Towards the end of 2014, we got our very first look atThe Walk, starring Joseph Gordon-Levitt.
The film, directed by Robert Zemeckis, is a telling of the 1970 event when Philippe Petit and a team of conspirators strung a wire between the World Trade Center towers in New York City so that Petit could perform a high-wire walk hundreds of feet above ground. The highly illegal act makes for a promising movie since there is drama, heist, and death-defying stunt elements in the film. Check out the trailer below.
While the new footage is great, the film in no way can be compared to the likes of Man on Wire, the documentary that covered the same events. Still, bringing this momentous event to life is a bit breathtaking, especially since the magic of CGI along with IMAX technology is putting audiences in Petit’s shoes.
American actors doing a foreign accent can be a bit challenging, and most of the time ends up being the subject of mockery because it was done so poorly. Here Gordon-Levitt seems to have the French accent down, so it shouldn’t be a much of a bother to anyone.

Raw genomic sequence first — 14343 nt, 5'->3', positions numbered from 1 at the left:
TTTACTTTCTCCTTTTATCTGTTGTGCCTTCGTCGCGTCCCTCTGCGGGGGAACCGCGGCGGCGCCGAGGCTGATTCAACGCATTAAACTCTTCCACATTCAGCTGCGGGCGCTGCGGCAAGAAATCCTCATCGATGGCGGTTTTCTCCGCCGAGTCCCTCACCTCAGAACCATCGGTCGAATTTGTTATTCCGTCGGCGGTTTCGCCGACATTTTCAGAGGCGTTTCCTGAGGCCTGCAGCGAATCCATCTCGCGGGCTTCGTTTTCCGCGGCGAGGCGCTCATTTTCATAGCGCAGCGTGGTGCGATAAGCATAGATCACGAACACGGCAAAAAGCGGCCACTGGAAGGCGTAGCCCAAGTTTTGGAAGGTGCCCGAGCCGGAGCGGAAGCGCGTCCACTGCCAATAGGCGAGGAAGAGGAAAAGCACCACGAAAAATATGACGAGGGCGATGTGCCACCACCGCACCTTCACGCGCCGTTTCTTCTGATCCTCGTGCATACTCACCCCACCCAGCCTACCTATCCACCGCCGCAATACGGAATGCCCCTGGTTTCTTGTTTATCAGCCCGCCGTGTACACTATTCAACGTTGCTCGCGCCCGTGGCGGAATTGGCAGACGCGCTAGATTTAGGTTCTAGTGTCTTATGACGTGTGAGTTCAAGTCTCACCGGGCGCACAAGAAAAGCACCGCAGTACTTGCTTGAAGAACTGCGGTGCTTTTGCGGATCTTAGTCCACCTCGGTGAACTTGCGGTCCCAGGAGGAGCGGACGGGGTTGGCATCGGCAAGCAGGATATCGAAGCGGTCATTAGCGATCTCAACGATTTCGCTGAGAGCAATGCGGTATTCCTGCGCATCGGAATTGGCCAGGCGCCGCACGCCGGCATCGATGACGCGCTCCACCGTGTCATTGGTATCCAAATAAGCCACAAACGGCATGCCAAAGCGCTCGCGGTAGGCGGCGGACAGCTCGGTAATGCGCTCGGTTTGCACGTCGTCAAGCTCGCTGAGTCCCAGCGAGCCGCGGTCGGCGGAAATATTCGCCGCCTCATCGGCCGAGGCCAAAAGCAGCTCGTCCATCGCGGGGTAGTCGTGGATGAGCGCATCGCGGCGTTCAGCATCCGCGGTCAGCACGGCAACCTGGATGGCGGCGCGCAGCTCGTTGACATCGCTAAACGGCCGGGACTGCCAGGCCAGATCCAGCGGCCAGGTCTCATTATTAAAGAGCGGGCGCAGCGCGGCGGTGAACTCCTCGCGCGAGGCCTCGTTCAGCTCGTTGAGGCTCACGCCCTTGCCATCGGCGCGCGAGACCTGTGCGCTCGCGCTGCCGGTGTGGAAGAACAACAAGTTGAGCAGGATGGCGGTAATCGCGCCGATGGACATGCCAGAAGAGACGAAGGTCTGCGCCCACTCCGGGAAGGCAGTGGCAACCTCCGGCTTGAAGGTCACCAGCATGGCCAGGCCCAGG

The Walk also stars Charlotte Le Bon, Ben Kingsley, James Badge Dale, Ben Schwartz, Clément Sibony, and César Domboy. It opens in theaters and IMAX 3D on October 2, 2015.
Twelve people have walked on the moon, but only one man has ever, or will ever, walk in the immense void between the World Trade Center towers. Guided by his real-life mentor, Papa Rudy (Ben Kingsley), and aided by an unlikely band of international recruits, Petit and his gang overcome long odds, betrayals, dissension and countless close calls to conceive and execute their mad plan. Robert Zemeckis, the director of such marvels as Forrest Gump, Cast Away, Back to the Future, Polar Express and Flight, again uses cutting edge technology in the service of an emotional, character-driven story. With innovative photorealistic techniques and IMAX 3D wizardry, The Walk is true big-screen cinema, a chance for moviegoers to viscerally experience the feeling of reaching the clouds. The film is a love letter to Paris and New York City in the 1970s, but most of all, to the Towers of the World Trade Center.